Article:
Megadonor Oprah Could Do More Good Than Candidate Oprah
The first Hollywood award show in light of #MeToo and the flood of sexual assault allegations, the 75th Annual Golden Globe Awards on Sunday night were designed to be the talk of the town. While typically an event to showcase the hottest Hollywood couples, many brought activists as their plus-ones. The red carpet was the most striking color of the evening. Nearly everyone wore black coupled with a “Time’s Up” on their lapels, all in solidarity with the #WhyWeWearBlack movement partnered with Time’s Up. Then, a little more than halfway through the show, Oprah took the stage.
I want all the girls…to know that a new day is on the horizon! And when that new day finally dawns, it will be because of a lot of magnificent women…[and men]…fighting hard to make sure…nobody ever has to say #MeToo again” #Oprah at the #GoldenGlobes https://t.co/6s0ccIjKmC
It is clear to anyone who has watched her talk show or even the smallest clip from her speech that very few can hold the attention of a room, of a community, or a nation like she can. For decades, many have speculated over what it would look like if Oprah ever ran for public office. And truly, even at the lowest moment of her unprecedented popularity (has there ever really been one), it looked like she really could do and become anything — even President of the United States.
In his opening monologue, Seth Meyers joked that he felt partially responsible for President Donald Trump. Noting his 2011 White House Correspondents Dinner speech where he detailed how unqualified Trump was to be President may have emboldened him to run. He then turned to Oprah begging her to not run for President, hoping it may have the same effect on her as it did Donald.
After the show, Oprah’s longtime partner, Stedman Graham, was asked if she would ever run for President. His response?
I asked Stedman if @oprah would run for President. “It’s up to the people. She would absolutely do it.” https://t.co/rAficpB060
And the crowd went wild. The past few days have seen an onslaught of tweets, op-eds, and even brands like Tarte endorsing would-be President Winfrey. Kevin Fallon of The Daily Beast said of Oprah’s speech, “More than an acceptance speech, Oprah’s rousing Golden Globes speech played like a sermon or, optimistically, a presidential campaign speech.”
Once again, are we willing to weigh popularity, charisma, and deep pockets over sound governance, good policy, and a proven track record? There were a lot of very powerful and empowered ladies (and men) in the room Sunday night getting excited about something that can’t possibly exist the way they want it to. Running a company, regardless of how successful, is not the same as running a country. Conflating the two is how we got to be where we are today. While basking in the afterglow of Oprah’s nine minutes on stage seems like a good idea, five years down the road we might not be so self-congratulatory.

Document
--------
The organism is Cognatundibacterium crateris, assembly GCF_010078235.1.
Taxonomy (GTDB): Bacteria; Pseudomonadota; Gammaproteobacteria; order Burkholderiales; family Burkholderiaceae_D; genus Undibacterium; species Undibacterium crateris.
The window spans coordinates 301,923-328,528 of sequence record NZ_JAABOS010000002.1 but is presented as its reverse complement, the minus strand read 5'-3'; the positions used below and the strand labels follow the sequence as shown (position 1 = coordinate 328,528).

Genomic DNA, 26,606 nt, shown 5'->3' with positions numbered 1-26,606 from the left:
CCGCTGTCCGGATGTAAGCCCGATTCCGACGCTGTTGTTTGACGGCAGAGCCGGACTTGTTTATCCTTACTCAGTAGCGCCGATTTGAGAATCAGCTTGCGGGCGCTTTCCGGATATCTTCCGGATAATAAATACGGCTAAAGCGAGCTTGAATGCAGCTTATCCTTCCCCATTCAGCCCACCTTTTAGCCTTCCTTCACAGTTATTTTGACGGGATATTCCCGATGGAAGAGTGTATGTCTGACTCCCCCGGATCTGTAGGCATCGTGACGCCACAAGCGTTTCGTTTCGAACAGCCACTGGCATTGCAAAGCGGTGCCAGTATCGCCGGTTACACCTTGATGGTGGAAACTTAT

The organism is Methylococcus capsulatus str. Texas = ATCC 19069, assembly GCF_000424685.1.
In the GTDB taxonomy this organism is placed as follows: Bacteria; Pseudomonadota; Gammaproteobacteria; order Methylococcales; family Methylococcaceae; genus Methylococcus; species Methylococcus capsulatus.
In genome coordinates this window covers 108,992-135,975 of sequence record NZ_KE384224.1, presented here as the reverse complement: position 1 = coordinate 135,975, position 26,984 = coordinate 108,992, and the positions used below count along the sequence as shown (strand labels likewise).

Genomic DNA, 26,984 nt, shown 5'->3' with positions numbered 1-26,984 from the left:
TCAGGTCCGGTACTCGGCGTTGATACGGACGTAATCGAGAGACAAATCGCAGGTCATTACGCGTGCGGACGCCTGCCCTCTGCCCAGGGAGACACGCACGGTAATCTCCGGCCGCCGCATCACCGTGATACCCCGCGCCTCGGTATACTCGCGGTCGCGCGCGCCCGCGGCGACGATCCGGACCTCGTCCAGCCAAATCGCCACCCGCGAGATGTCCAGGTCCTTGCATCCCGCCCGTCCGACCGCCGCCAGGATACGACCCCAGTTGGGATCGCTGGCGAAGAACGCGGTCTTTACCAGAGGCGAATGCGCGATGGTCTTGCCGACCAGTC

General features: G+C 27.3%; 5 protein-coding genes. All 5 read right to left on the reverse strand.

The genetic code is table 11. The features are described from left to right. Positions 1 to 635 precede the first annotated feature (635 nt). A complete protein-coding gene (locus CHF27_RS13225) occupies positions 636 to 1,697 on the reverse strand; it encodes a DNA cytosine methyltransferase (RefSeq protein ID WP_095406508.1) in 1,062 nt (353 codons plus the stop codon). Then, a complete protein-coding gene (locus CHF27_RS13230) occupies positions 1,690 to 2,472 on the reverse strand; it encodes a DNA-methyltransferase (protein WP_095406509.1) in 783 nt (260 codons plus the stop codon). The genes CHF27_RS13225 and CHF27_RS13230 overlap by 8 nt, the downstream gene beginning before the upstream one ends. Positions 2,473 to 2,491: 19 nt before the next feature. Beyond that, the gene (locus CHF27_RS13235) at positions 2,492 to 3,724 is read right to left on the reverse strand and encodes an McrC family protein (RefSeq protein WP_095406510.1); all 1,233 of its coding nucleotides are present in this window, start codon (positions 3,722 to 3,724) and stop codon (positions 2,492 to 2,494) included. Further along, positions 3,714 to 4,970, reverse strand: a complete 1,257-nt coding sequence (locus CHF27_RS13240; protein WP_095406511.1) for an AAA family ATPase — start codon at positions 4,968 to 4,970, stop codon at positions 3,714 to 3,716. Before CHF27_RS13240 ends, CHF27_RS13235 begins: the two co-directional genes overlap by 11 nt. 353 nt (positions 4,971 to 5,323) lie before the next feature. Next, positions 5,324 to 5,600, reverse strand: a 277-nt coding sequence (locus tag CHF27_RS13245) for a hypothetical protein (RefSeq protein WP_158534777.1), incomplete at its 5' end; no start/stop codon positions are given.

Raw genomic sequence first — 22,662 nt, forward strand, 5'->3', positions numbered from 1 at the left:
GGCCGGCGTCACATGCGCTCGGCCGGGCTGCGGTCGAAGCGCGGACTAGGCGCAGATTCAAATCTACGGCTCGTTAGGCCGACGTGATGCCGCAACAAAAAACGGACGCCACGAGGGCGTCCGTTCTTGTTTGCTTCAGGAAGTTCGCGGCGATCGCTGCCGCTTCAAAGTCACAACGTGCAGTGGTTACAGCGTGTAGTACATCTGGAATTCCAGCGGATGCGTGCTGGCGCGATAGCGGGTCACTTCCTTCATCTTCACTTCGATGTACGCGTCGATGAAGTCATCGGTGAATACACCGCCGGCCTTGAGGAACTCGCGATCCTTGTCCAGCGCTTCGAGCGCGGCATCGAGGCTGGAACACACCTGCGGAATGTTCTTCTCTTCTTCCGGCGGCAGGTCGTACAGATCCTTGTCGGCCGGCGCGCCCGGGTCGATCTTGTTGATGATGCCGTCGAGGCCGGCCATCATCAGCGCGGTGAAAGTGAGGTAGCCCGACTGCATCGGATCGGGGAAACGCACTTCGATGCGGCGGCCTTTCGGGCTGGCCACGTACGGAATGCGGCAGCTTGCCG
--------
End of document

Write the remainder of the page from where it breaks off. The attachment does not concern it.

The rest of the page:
Will we look back at moments like these where celebrity became the only qualification for political candidacy? Dwayne ‘The Rock’ Johnson, Kid Rock, George Clooney, and Kanye West have already tossed their name into political conversations. We’ve already exalted Hollywood in our culture with varying degrees of success. We shouldn’t let the hype infiltrate politics any more than we already have.
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The baseline of Trump’s support hovers on a solid 40% approval rating, a horrible standing for any President, but especially one who requires adoration. While he panders for acceptance, nearly 60% of the country hopes for someone to step up in 2020 and stand in stark opposition to Trumpism. It is no exaggeration to say that many voters want a hero to restore reason in our policy and trust in government. Our desperation should not lead us to look at incredibly qualified women like Senators Kamala Harris, Dianne Feinstein, Tammy Duckworth, and Kirsten Gillibrand and say, “Sorry, we want the political rookie instead.”
I don’t think anyone is questioning the breadth of her accomplishments. The observation is a more fundamental one: Will there still be room for the likes of Kamala Harris or Maggie Hassan in the political future we’re creating, or only Tom Hanks? https://t.co/na1fC0IkFZ
Some of the hardest work accomplished in this first year of Trump has been done by these women and their Democratic colleagues. Especially in light of #MeToo and the resignations of Representative Conyers and Senator Franken, women on the hill have had to lead the way.
The gravity of the situation facing our democracy and the turmoil brewing in and because of the White House is not being taken as seriously as it should by Democratic institutions. Both individually and culturally we cannot in good conscience look at the issues at hand (i.e., threats to rule of law, the press, and immigrants) and expect an icon, albeit a progressive, stable and far more successful version, to bridge the gap.
In 2006, Oprah used her show to highlight a newly elected Senator from Illinois named Barack Obama. Two years later we had our first black president. If becoming a political powerhouse is truly the next goal for Oprah, the best good she can do would be to create a coalition to support races via funding or hosting campaign events for women, especially women of color, breaking into politics and those already established.
The power of Oprah is not to be debated, and though I wish there were more like her, it should be used to empower women already in the political arena, not at their expense.
Women have the cultural and political moment, and they should own the 2018 midterms and 2020 presidential nominations. Let us not let their hard work go to waste because we’re swept up in the power of O.